Tools to Reduce anxiety & Stress | How to overcome Anxiety and Stress in {2022}

Reduce anxiety & management how to
3 steps
1) Awareness
2) Creating a metaphor for your life
3) Creating a space of Being

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Most of us know that nauseous feeling you get before a big event. Even if it’s a happy situation, like a wedding, we still feel ill.

Everyone suffers from anxiety & Stress at some point in their lives. Kids often have anxiety before a big test at school. This kind of anxiety is normal and only lasts a few days.

What Are The Symptoms Of Anxiety?
When Spider-Man is in a dangerous situation, his “Spidey-sense” starts firing. It’s a sixth sense that alerts him to danger and heightens his fight or flight.

Anxiety works a lot like that. When you feel anxious about a situation, your brain starts sending out high alert signals. It’s how your body prepares you to fight, flee, or freeze. In the right circumstances, anxiety can save your life.

Chronic anxiety is a different story. It stretches your nerves, the same way you can stretch out an elastic band. If your nerves stretch for too long or too often, it’s hard for you to return to normal.

Common symptoms of anxiety are:

Feelings of panic, danger, or dread
Increased heart rate
Muscle twitching or shaking
Increases nervousness, or a feeling of restlessness and being tense.
Increased breathing, or hyperventilation
Difficulty focusing on anything other than what you’re worried about
Digestive problems like gas, diarrhea, or constipation
Obsessively focusing on or avoiding a thing that triggers anxiety
Heightened anxiety about a life situation that triggers a memory of past trauma
If you experience these symptoms often, then you might be showing signs of anxiety.

Am I Sick Or Is It Anxiety?
Another side effect of anxiety is flu-like symptoms. Do you remember the description of the stretched elastic band? If you stretch the band too often or too fast, it loses its elasticity. This makes it harder to do its job, like keeping your hair in place or holding together a bunch of pens.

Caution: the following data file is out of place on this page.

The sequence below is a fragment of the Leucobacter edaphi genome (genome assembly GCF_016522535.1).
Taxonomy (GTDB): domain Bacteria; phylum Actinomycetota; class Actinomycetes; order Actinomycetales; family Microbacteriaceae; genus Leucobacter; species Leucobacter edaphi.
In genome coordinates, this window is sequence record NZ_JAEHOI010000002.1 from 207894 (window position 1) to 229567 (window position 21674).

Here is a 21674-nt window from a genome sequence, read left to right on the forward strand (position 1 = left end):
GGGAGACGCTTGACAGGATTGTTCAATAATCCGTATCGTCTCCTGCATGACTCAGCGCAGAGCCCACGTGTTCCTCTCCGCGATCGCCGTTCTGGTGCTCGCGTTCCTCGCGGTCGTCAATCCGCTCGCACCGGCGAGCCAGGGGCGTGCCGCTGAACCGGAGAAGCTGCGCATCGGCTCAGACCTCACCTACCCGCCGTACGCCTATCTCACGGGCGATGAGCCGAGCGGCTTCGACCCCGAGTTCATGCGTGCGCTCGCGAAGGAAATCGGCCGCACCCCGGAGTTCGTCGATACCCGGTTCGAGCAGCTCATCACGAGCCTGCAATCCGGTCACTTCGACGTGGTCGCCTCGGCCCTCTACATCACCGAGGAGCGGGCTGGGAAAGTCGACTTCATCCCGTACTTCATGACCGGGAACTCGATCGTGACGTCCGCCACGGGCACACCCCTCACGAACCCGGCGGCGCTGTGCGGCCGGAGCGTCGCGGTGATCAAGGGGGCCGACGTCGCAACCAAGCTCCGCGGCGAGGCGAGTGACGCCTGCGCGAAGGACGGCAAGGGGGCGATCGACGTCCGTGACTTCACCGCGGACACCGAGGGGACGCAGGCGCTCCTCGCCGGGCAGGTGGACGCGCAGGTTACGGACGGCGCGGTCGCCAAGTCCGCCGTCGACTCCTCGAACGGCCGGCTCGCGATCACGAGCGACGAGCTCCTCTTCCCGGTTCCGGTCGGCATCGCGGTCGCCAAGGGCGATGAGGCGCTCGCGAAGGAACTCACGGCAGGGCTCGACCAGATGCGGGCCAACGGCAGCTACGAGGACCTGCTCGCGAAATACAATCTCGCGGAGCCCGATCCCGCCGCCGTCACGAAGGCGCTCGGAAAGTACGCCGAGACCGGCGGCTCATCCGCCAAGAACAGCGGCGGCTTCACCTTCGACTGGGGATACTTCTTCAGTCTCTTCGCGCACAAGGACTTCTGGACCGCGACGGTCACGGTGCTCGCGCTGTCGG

In the same way, anxiety causes your body to exert itself as a response to danger. But if you experience trauma, or you’re over-stressed for a long time, your body’s new default is in danger mode.

“Danger mode” is exhausting for the body. It causes muscle tension, which brings aches and pain. It increases your breathing, which makes you short of breath. Anxiety also causes increased blood flow, which can make you dizzy and warm. All these symptoms can be mistaken for the flu.

Over time anxiety can cripple your immune system, causing you to feel sick and weak. This also makes it easier for viruses like the flu to attack your body.

How To Treat Flu-Like Anxiety
If you’re asking yourself “Am I sick or is it anxiety?” then this might not be the first time you’ve felt ill in a stressful situation.

There are two common situations where anxiety will make you feel sick.

Situational Illness
Situational illness is the most common kind of anxiety-induced sickness. This is the result of a stressful situation.

Stressful events can include happy moments as well as sad ones. You could feel sick to your stomach the morning before an important interview. Confronting a bully at work can cause nausea. Even proposing to the love of your life might make you feel sick.

The best way to treat this kind of situational illness is in two parts. First, treat your nausea with home remedies or over the counter products. This can calm some of the physical symptoms of anxiety.

Next, try to address your anxiousness. You can do deep breathing exercise or meditate. You should also ask yourself pointed questions that address the heart of the problem.

These treatments should solve the problem for the time being.

Chronic Illness
If you suffer from an anxiety disorder, then you might be dealing with chronic illnesses. This kind of anxiety-induced sickness is much harder to address, but you can manage it.

First, you need to speak to a licensed professional about managing your anxiety.

Other things you can do to manage your chronic illness and anxiety are:
Get educated about yourself, your anxiety, and your triggers.
Find a support network of trustworthy people who can help you.
Exercise, even if it’s only a thirty-minute walk every day.
Follow a healthy diet, with lots of fruits, vegetables, whole grains, and lean meats.
Get enough sleep, about 6-8 hours for an adult. Any more than that, and you might be hurting your body more than helping.
Practice mindfulness, like meditation or guided journaling.
Go outside! Being out in nature has proven benefits, like health and relaxation.
At any point you feel like your chronic illness is interfering with your daily life, contact a doctor.

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